By Fredric J. Gooch – General Counsel, DocuTech Corporation
One of the more confusing aspects of the new RESPA rule has been the treatment of transfer taxes. HUD staff members have informally discussed the fact that transfer tax disclosure issues have generated many of the questions submitted to the department. The April 2, 2010 FAQ has some valuable information regarding transfer taxes that may help alleviate some of the confusion.
HUD has defined transfer taxes as “taxes charged by state and local governments on mortgages and home sales based upon the loan amount or sales price and on the property address.” HUD has also advised that recordation taxes, excise taxes, doc stamps, intangible taxes, mortgage stamps or deeds stamps may also be considered transfer taxes. Much of the confusion over transfer taxes arises based on the general GFE rule that fees typically paid by the borrower would be disclosed on the GFE even if they are paid by another party such as the seller.
Transfer taxes are disclosed in their own block GFE Block 8. If the borrower is paying the transfer taxes the originator discloses the entire amount in GFE Block 8. However, there are many jurisdictions where the borrower usually does not pay the transfer taxes. After considering these differing practices, HUD advised “If state or local law is unclear or does not specifically attribute transfer tax to a seller or borrower, the amount to be disclosed on the GFE is governed by common practice or experience in the locality of the property.” HUD further advised if a seller pays a portion of the transfer taxes that was not disclosed on the GFE then the seller’s portion should be listed in the seller’s column in the 1200 series of the HUD-1.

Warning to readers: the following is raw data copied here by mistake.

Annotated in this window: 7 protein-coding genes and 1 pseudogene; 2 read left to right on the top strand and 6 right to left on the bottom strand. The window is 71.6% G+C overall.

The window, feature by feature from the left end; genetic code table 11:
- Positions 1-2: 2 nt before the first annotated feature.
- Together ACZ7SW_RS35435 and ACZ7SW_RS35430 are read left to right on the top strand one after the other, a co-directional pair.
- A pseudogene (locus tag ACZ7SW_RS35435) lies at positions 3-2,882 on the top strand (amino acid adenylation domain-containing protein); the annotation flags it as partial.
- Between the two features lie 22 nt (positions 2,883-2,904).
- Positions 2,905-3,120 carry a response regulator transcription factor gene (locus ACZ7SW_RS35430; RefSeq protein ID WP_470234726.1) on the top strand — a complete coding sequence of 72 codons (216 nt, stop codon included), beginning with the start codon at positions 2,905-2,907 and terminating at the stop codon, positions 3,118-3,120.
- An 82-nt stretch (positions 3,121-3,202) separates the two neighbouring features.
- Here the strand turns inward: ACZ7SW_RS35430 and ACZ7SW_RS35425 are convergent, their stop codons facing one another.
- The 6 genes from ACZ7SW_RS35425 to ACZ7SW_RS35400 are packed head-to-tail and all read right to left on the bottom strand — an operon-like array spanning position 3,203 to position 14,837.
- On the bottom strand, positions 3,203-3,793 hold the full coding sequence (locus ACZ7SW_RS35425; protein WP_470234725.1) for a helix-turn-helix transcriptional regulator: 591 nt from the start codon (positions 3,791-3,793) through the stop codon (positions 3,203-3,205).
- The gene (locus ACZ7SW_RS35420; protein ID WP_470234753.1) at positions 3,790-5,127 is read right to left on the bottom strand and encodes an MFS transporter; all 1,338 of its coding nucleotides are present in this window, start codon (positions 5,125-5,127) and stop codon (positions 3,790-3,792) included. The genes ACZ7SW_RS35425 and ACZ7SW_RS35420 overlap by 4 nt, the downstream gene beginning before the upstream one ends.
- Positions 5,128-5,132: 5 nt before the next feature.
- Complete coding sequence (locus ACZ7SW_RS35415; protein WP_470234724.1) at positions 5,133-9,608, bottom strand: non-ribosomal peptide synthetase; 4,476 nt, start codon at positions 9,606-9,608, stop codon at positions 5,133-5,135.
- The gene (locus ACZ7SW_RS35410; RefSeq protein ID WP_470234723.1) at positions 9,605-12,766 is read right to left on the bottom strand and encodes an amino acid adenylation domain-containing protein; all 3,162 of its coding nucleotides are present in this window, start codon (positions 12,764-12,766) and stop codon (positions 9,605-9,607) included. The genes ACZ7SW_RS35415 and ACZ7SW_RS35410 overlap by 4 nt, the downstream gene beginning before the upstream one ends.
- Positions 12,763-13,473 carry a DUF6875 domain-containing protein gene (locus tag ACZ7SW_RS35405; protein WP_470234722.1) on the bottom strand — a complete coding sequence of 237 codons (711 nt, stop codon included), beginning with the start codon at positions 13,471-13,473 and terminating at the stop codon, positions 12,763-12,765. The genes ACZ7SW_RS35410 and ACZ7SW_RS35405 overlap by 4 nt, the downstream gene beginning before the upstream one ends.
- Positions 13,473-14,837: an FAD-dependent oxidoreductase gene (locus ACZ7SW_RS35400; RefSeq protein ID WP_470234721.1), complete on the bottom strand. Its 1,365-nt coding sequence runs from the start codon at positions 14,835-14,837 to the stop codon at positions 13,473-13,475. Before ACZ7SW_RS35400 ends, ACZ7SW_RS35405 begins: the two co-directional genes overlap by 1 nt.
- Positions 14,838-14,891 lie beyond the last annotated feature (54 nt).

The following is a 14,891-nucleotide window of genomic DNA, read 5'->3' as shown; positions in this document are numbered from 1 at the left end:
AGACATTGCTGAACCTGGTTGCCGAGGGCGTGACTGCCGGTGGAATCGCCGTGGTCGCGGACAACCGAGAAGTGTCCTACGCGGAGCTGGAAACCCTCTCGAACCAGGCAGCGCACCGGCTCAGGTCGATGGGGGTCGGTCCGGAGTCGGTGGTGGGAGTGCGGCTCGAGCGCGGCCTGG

It appears that HUD is now advising that GFE Block 8 should contain the amount of transfer taxes that the borrower will likely pay based on local custom or law. Hopefully this new guidance from HUD will alleviate some of the confusion in what has been one of the more difficult parts of the new rule to implement and understand.